Mark Padmore at Wigmore Hall

We began with the court odes and theatre songs of Henry Purcell,
interspersed with instrumental interludes from King Arthur,
Abdelazar and The Fairy Queen. The torment and fear of
‘the black dismal dungeon of despair’ were powerfully evoked but
gradually rejection and loss gave way to intimations of hope; that the pure
sweetness of the ‘songsters of the sky’ and the refreshing beauty
of ‘the blooming Spring’ might prove as lasting and transforming as
love itself, until ‘Thus the Gloomy World at Last Began to

Both Handel and Purcell employed an inventive palette of sound to
affectingly paint the words, and Padmore effortlessly brought these exquisite
colours to our attention — but he never once destroyed the legato line, or focused on an individual word at the expense of the story-telling. This was
singing of an astonishing eloquence.

In ‘What Shall I Do?’ from Dioclesian, Padmore
demonstrated an innate appreciation of how the da capo form perfectly
captures the antithesis between resignation and determination, as the
despairing lover converts lonely rejection to a glorious transfiguration in
death. The poignant optimism of the repeated lines, ‘I will love more
than man e’er lov’d before me;/ Gaze on her all the day, and melt
all the night’, was underscored by a gentle frisson on
‘melt’, deftly conveying both the magnitude of emotion and erotic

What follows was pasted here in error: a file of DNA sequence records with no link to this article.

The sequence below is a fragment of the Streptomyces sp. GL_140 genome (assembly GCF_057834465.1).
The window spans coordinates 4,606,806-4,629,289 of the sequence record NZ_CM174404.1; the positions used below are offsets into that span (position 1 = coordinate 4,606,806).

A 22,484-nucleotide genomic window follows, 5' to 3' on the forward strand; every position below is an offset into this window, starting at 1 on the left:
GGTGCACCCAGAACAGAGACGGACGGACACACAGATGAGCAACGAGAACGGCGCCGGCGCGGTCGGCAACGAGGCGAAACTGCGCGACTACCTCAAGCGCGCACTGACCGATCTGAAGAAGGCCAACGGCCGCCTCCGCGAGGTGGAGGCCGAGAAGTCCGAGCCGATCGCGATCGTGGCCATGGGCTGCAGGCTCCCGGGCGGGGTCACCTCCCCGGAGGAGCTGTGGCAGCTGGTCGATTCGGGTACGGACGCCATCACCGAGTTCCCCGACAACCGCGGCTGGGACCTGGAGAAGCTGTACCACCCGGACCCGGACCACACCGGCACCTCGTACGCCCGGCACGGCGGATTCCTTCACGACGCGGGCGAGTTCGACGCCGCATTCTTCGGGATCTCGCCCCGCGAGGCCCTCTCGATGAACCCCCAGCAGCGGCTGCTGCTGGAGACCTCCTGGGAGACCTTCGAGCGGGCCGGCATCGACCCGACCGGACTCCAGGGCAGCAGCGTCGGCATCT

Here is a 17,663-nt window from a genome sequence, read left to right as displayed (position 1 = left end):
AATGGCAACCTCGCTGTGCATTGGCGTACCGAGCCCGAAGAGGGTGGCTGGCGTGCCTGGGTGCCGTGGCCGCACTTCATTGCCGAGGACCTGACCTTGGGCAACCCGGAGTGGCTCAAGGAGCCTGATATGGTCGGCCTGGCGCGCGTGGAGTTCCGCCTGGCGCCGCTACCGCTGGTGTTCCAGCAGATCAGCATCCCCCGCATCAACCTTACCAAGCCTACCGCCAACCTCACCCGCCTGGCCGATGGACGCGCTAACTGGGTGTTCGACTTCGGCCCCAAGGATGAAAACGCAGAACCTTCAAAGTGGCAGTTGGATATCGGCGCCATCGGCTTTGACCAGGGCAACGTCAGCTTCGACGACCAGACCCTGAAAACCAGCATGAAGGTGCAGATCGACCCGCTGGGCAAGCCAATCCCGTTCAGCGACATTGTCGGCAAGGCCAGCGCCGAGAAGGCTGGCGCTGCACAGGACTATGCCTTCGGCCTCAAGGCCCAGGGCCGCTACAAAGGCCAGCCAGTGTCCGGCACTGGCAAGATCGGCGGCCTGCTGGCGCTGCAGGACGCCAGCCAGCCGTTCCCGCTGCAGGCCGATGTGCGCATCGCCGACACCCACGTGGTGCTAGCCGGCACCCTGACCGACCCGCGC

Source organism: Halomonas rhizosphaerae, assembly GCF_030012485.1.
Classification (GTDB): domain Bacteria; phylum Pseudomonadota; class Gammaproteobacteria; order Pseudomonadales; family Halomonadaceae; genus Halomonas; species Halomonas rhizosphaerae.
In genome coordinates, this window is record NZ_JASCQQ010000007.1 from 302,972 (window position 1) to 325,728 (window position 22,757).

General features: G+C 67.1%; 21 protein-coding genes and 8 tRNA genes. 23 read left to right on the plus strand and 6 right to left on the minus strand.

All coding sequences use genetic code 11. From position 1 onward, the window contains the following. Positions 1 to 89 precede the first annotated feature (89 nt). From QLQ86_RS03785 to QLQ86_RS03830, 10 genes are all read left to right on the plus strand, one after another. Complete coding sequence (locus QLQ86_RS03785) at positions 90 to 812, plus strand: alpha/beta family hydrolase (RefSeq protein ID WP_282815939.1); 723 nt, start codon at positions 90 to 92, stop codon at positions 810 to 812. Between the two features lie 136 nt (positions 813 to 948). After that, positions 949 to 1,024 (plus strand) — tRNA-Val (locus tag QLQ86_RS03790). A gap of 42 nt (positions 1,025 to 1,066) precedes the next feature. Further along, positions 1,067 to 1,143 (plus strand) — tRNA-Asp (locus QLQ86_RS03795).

intensity. Ever aware of the theatrical origins of these songs, Padmore drew
the audience into his emotional tussles, here lightening and brightening his
voice for the final avowal to ‘preserve our delight’, ensuring that
we shared his cares and convictions.

After the interval, we progressed from the anxious questioning of
‘Where are These Brethren … Remorse, Confusion, Horror,
Fear’, from Handel’s Joseph and his Brethren, towards the
consoling comforts of Elysian realms. Padmore coupled heartfelt imploring with
blessed serenity in ‘Descend, Kind Pity’ (Theodora),
leading us ultimately to the ‘azure plain’ in ‘Waft Her,
Angels’ (Jephtha). This is repertoire in which he excels, but
while his mastery and relaxation were ever evident, there was not a single
moment when Padmore was not alert to the musical and dramatic nuances, seeking
a true union between musical and verbal expression.

The English Consort, led by Nadia Zwiener, brought an additional layer of
expressive depth to these interpretations, exploiting the contrasts between
fast and slow, between duple and triple rhythms, and achieving convincing
transitions between the diverse sections of Purcell’s instrumental
overtures and symphonies; throughout there was a shared and sustained sense of
‘the whole’. This was understated but efficient leadership by
Zwiener. She drew crisp, unfussy articulation from her players —
particularly in Handel’s Italianate ‘Sharp Violins Proclaim’
from the Song for St Cecilia’s Day; but equally, the strings
subtly pointed Purcell’s pungent dissonances, conveying at times urgency,
then repose, and skilfully underpinning the ambiguous tension between cruelty
and pleasure latent in the texts. And, there was some energetic, flamboyant
playing from trumpeter Mark Bennett, particularly in the trumpet overture to
Purcell’s The Indian Queen.

Throughout this outstanding performance, there was a genuine sense of
partnership between soloist and instrumentalists, evidence of a shared vision
and mutual delight.

Claire Seymour

image_description=Mark Padmore [Photo by Marco Borggreve]
product_title=Mark Padmore at Wigmore Hall
product_by=Mark Padmore, tenor; Mark Bennett, trumpet. The English Concert. Nadia Zwiener, leader. Thursday 26th November, 2009. Wigmore Hall, London.
product_id=Above: Mark Padmore [Photo by Marco Borggreve]